BIR guidelines out on tax breaks to be enjoyed by health frontliners
MANILA, Philippines — The special allowances and hazard pay of health and medical professionals in the fight against COVID-19 will not be taxed as long as the country is under a state of national emergency.
The Bureau of Internal Revenue (BIR) on Saturday published Revenue Regulations No. 29-2020, which serves as the guidelines on the income tax exemption provisions of Republic Act No. 11494, or the Bayanihan to Recover as One law, or Bayanihan 2.
Bayanihan 2 exempts from tax the hazard duty pay of temporarily hired health workers as well as the COVID-19 special risk allowance for both public and private health workers.
RR 29-2020 also noted the monthly special risk allowance being extended to health workers who were in contact with COVID-19 patients during the state of national emergency.
President Duterte extended last month the state of national emergency by one more year, or up to Sept. 12, 2021. He first declared the emergency in March at the onset of the pandemic.
Besides the special allowance and hazard pay, also exempt from taxes is the compensation for health workers who were infected by the coronavirus while performing their duty or who died “while fighting COVID-19,” the BIR said.
The exemption covers P1 million for those who died of COVID-19; P100,000 for those who got critically ill; and P15,000 for those with mild or moderate infections.
The tax-free compensation covered amounts granted from Feb. 1 and during the state of national emergency, as long as these amounts were paid within three months after confinement or death.
In the case of death, the compensation will be also excluded from the gross estate of the deceased that will later be subjected to estate tax, the BIR said.
Also exempt from taxes are the retirement benefits of both officials and employees of any private company received between June 5 and Dec. 31 this year.
The tax exemption will be granted “provided that the amount received is in accordance with a retirement plan duly registered with the BIR,” according to RR 29-2020.
However, reemployment within the next 12-month period will be considered nonretirement, the BIR said.
“If the reemployment happens within calendar year 2020, the employer shall include the said retirement benefits in the gross income of the concerned official or employee for 2020. However, if the reemployment will occur in 2021 and within the 12-month period, the concerned employee shall pay the taxes due on the retirement benefits received within 30 days from date of reemployment, or on the due date for the payment of the second installment payment of 2020 income tax, whichever comes later, without penalties,” the BIR explained.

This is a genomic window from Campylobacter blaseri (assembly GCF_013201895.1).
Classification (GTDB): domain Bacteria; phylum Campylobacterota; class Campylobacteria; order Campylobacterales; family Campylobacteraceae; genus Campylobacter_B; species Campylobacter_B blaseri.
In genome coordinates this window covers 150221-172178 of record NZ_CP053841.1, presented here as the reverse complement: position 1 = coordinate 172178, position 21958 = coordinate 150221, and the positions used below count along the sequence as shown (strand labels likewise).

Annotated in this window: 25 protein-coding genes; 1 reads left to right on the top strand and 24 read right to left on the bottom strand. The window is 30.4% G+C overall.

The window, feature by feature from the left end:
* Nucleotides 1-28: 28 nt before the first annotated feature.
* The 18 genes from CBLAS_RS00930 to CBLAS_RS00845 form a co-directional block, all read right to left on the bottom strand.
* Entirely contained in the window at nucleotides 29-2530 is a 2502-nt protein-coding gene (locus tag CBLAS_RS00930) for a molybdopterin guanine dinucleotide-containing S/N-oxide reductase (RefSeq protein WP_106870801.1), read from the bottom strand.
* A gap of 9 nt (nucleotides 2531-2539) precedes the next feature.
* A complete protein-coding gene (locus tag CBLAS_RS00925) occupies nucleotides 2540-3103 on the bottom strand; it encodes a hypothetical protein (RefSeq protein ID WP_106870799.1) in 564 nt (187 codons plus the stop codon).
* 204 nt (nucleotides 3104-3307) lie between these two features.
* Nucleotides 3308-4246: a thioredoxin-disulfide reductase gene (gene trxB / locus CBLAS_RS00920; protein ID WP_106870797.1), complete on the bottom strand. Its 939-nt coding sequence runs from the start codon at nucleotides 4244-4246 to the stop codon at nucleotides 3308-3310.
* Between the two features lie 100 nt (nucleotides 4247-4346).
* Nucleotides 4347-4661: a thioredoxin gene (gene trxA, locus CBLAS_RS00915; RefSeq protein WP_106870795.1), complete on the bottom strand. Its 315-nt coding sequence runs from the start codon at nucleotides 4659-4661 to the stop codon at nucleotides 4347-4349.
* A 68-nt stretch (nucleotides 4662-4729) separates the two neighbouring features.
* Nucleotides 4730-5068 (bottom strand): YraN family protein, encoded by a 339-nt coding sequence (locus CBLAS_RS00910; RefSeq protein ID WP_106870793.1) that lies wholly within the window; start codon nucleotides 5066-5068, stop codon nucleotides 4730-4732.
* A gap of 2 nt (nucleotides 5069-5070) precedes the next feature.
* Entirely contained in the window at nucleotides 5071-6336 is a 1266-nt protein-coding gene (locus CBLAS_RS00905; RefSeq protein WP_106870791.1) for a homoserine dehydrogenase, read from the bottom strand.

Tax exemptions for health workers and retirees will be retroactive, such that they must receive a refund from their employers for deductions made before Bayanihan 2 took effect.
“Concerned employers of the public or private health workers and human resources for health [temporary workers] shall likewise refund the income tax withheld from the said income payments after the year-end adjustment by the employer for purposes of determining the taxable compensation and the corresponding tax due of the employees. The said adjustment will determine which employee has been withheld with more or less than the tax due. If the adjustment resulted in excess tax remittance, such excess shall be deducted or applied as deduction in the succeeding withholding tax remittance,” the BIR said.
Another set of guidelines issued on Saturday, under a separate RR 28-2020, grants tax perks to the manufacture and importation of essential goods and equipment in pandemic response.
The BIR said COVID-19-related items imported between June 25 and Dec. 19 are exempt from the value-added tax and excise tax, among other fees.
Among the tax-exempt products are personal protective equipment; laboratory, medical and surgical devices, equipment and supplies; medicines and vitamins; testing kits; cleaning and sanitation materials, and other goods that may be included by the health and trade departments.
Also covered are waste management equipment, as well as raw materials for the local manufacture of essential COVID-19 mitigation items.
The Inquirer Foundation supports our healthcare frontliners and is still accepting cash donations to be deposited at Banco de Oro (BDO) current account #007960018860 or donate through PayMaya using this link .